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Akito Kamei

Consultant

Akito joined the UNICEF Office of Research – Innocenti in March 2020. He focuses primarily on conducting education research on the Akelius programme. Prior to joining UNICEF, Office of Research, Akito gained field experiences working on a randomized control trial program in Uganda and disseminating academic knowledge to policymakers in Nepal through policy briefs. He also worked at the Inter-American Development Bank to evaluate a large-scale government early childhood development program in Nicaragua. With the World Bank, he conducted research on urban poverty and labor market outcomes in Ethiopia. He holds a Master of Economics from the University of Tokyo and is currently completing his Ph.D. degree in Applied Economics at the University of Illinois at Urbana-Champaign.

Publications

It’s Not Too Late to Act on Early Learning: Understanding and recovering from the impact of pre-primary education closures during COVID-19
Publication Publication

It’s Not Too Late to Act on Early Learning: Understanding and recovering from the impact of pre-primary education closures during COVID-19

This paper presents a new estimate that pre-primary school closures in 2020 may cost today’s young children US$1.6 trillion in lost earnings over their lifetimes. Children in middle-income countries will be most greatly affected. However, most low- and middle- income countries are leaving pre-primary education out of their responses to COVID-19. This paper also draws lessons from evaluations of accelerated, bridging and remedial programmes on how introducing or expanding these transition programmes in the early years can mitigate the long-term impact on learning from pre-primary school closures.
Unlocking Learning: The co-creation and effectiveness of a digital language learning course for refugees and migrants in Greece
Publication Publication

Unlocking Learning: The co-creation and effectiveness of a digital language learning course for refugees and migrants in Greece

COVID-19: Effects of school closures on foundational skills and promising practices for monitoring and mitigating learning loss
Publication Publication

COVID-19: Effects of school closures on foundational skills and promising practices for monitoring and mitigating learning loss

While remote learning measures are essential for mitigating the short-term and long-term consequences of COVID-19 school closures, little is known about their impact on and effectiveness for learning. This working paper contributes to filling this gap by: 1. exploring how disrupted schooling may affect foundational learning skills, using data from MICS6 (Multiple Indicator Cluster Surveys - round 6) in 2017–2019; 2. examining how countries are delivering and monitoring remote learning based on data from the UNESCO-UNICEF-World Bank’s National Education Responses to COVID-19 School Closures survey; and 3. presenting promising key practices for the effective delivery and monitoring of remote learning.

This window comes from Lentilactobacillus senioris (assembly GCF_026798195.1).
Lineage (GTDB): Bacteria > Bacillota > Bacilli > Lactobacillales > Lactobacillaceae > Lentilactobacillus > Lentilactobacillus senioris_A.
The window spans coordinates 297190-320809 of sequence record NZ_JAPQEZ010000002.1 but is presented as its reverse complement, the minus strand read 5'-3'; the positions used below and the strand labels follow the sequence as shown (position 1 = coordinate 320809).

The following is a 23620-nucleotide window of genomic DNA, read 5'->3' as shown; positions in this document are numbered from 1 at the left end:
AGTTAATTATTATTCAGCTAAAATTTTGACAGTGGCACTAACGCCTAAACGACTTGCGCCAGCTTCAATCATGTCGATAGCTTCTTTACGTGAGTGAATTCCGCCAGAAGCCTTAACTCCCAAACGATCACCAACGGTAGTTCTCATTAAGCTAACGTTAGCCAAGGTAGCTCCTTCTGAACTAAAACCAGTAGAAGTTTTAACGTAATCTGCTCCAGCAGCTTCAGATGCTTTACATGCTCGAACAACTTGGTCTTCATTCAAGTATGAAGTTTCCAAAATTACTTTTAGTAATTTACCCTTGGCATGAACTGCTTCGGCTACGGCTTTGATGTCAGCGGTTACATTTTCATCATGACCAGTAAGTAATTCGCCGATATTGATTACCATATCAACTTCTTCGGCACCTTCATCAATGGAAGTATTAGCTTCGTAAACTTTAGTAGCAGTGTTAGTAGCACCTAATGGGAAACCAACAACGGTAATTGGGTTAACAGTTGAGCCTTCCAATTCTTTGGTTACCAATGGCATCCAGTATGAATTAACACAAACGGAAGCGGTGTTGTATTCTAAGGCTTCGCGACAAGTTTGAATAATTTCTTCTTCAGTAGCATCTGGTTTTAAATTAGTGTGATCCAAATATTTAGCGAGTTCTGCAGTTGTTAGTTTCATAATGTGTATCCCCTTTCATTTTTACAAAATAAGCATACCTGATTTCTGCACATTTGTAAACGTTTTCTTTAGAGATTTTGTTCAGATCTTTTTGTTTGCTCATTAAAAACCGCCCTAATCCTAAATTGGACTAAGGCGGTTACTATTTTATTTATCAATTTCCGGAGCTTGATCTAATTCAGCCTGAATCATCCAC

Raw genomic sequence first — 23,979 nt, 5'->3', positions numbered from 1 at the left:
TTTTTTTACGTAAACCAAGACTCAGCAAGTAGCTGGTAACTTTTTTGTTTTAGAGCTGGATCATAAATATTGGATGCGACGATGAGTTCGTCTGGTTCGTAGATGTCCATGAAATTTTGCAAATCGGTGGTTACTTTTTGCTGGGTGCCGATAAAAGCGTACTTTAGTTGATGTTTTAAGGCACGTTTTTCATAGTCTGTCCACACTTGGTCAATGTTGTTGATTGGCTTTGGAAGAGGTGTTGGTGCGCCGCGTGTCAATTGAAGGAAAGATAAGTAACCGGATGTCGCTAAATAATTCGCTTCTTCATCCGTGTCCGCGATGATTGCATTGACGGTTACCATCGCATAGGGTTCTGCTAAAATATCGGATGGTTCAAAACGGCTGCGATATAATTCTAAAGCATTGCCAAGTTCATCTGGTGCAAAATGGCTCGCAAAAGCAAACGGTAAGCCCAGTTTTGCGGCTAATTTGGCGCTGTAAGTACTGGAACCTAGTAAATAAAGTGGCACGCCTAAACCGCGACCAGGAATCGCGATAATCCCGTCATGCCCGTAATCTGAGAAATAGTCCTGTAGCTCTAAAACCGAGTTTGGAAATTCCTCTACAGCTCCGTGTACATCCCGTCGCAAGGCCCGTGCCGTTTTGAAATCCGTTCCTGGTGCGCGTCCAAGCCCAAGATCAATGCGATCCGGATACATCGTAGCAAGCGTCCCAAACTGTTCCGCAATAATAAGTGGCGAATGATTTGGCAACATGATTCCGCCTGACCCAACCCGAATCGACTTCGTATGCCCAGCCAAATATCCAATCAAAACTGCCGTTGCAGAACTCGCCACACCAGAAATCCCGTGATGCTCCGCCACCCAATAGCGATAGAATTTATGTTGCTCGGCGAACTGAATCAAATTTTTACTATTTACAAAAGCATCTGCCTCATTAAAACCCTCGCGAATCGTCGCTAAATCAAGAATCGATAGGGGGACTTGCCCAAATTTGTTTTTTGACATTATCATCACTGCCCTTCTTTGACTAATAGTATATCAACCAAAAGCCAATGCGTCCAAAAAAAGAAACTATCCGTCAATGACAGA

Parental Engagement in Children’s Learning: Insights for remote learning response during COVID-19
Publication Publication

Parental Engagement in Children’s Learning: Insights for remote learning response during COVID-19

This research brief is one of a series that explores the impact of COVID-19 on education. It focuses on the potential parental role in learning and its association with foundational reading and numeracy skills. Fifty-three per cent of children in low- and middle-income countries cannot read and understand a simple text by the end of primary school age. In low-income countries, the learning crisis is even more acute, with the ‘learning poverty’ rate reaching 90 per cent. In the midst of the COVID-19 pandemic, 191 countries have implemented countrywide school closures, affecting 1.6 billion learners worldwide. In India alone, 320 million students from pre-primary to tertiary level are affected by school closures. In sub-Saharan Africa, 240 million are affected. With children currently not able to study in classrooms, the importance of learning at home is amplified and the task of supporting children’s learning has fallen on parents at a much larger rate. This is a significant burden, particularly for those who are also teleworking and those with limited schooling themselves.

Blogs

Can we count on parents to help their children learn at home?
Blog Blog

Can we count on parents to help their children learn at home?

This blog shows the disparities across and within countries in children’s reading skills and looks at the associations between parental engagement and learning, using the data from the MICS 6 new modules on foundational learning skills and on parental engagement.
Lessons from COVID-19: Getting remote learning right 
Blog Blog

Lessons from COVID-19: Getting remote learning right 

The massive scale of school closures has laid bare the uneven distribution of technology to facilitate remote learning and the lack of preparedness of systems to support teachers, and caregivers in the successful and safe use of technology for learning.